Lucidity is an inexpensive diversion that failed to really captivate us, despite its distinctive style and gameplay.
Lucidity is a quirky platform/puzzle game that, like Number None’s Braid, requires quick thinking as much as fast reflexes. The plot revolves around Sofi, a young girl who has slipped into a dream-like world following the death of her grandmother. This is a little darker than your standard platformer game, although its treatment is mawkishly sentimental at times.
The plot is backed up by hauntingly evocative music and distinctive graphics that look like a nightmare set in a child’s storybook. Sofi trots inexorably across the screen, oblivious to the dangers ahead of her. These include deadly pits, towering columns and enemies like sinister and surreal snails, mushrooms and stars.
You can’t control Sofi’s movements directly, but instead must place objects in her path to guide her safely through the level. Your arsenal consists of planks and stairs for Sofi to walk across, springs, catapults and fans to loft her into the air and bombs to destroy enemies and obstacles. You get one object at a time, in random order. The next is displayed in a box at the top right of the screen and you can save a piece to use later in a box to the left – it’s worth hanging onto bombs in particular.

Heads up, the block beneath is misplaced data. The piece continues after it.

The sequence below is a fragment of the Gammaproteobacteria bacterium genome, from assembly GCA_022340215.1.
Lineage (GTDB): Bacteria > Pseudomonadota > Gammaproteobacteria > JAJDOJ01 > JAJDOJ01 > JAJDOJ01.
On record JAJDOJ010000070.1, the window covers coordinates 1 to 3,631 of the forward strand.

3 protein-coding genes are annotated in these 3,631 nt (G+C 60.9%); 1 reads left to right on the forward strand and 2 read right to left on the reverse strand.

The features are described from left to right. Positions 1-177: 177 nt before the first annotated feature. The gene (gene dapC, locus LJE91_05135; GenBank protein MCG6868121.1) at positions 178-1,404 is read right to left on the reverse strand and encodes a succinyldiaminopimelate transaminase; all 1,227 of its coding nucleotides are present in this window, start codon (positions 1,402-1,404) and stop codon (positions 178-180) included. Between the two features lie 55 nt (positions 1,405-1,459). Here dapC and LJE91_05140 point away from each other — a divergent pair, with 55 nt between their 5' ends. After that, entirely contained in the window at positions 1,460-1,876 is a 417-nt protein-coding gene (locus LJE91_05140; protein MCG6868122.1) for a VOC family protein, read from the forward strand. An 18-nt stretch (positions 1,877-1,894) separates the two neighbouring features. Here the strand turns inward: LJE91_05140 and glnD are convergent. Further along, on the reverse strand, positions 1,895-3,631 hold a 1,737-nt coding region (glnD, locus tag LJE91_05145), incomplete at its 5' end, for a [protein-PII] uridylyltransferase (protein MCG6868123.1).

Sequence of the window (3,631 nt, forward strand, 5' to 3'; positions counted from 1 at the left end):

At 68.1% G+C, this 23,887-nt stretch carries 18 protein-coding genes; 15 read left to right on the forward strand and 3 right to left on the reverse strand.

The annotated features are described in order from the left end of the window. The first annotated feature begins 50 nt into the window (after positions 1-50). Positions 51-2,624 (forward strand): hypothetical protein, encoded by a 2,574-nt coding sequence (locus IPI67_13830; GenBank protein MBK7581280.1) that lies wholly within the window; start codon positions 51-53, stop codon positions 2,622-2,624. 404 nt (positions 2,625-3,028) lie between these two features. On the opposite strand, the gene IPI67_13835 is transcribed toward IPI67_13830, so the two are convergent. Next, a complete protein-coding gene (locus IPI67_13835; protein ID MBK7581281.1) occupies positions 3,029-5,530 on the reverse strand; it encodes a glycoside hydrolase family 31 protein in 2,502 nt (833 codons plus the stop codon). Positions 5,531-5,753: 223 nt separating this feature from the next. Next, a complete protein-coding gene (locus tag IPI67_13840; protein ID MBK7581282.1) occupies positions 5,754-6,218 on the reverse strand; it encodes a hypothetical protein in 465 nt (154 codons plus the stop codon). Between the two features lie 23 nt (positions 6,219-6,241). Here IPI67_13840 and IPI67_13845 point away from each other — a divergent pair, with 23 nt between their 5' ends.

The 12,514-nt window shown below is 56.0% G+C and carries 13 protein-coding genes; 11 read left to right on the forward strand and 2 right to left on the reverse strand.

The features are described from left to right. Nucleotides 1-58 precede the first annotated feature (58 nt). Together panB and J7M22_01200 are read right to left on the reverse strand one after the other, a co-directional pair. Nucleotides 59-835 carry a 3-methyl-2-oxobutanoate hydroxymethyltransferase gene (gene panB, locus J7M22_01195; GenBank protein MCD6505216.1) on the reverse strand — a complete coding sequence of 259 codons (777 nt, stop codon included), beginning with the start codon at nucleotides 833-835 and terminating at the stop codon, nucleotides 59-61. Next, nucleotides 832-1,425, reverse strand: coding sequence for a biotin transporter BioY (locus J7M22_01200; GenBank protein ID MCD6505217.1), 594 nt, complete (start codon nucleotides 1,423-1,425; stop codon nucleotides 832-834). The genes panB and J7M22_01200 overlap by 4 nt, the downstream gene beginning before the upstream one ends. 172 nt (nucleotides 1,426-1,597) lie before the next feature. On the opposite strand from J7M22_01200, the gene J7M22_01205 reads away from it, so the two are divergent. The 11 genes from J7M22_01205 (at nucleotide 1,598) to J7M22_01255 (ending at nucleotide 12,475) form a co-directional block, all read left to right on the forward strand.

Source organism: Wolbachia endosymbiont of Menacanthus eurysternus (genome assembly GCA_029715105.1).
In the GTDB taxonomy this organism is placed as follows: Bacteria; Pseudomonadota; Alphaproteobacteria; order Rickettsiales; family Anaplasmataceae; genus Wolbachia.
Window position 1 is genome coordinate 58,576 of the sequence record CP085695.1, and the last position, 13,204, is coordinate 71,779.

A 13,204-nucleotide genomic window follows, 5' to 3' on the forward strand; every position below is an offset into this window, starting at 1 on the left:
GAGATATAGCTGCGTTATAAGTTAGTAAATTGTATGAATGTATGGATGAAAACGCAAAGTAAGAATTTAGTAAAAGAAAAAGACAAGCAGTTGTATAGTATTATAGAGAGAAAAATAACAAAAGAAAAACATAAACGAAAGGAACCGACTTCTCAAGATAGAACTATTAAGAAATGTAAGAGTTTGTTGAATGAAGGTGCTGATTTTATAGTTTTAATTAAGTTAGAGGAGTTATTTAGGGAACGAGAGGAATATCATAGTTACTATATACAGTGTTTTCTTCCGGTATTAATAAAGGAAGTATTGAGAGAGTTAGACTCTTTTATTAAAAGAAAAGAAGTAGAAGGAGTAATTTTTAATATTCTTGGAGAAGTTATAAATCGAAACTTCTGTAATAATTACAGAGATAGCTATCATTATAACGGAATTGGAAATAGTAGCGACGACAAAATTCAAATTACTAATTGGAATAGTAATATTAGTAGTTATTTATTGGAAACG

Later levels ramp up the challenge, with more enemies and increasingly labyrinthine layouts of platforms, pits and walls. As you progress, you’ll not only have to protect Sofi from the dangers that lie before her, but also keep ahead of the consuming darkness that follows hot on her heels.
Although the plot and game mechanics are refreshingly original, levels are repetitive and the gameplay consists of endless crisis management. We got a sense of satisfaction when we finally got past a fiddly level that had been frustrating us, but you rarely have time to savour the pleasure of putting together a really clever sequence of objects. At just £7, Lucidity is cheap to buy and fun to dip into, but not as captivating as we’d hoped.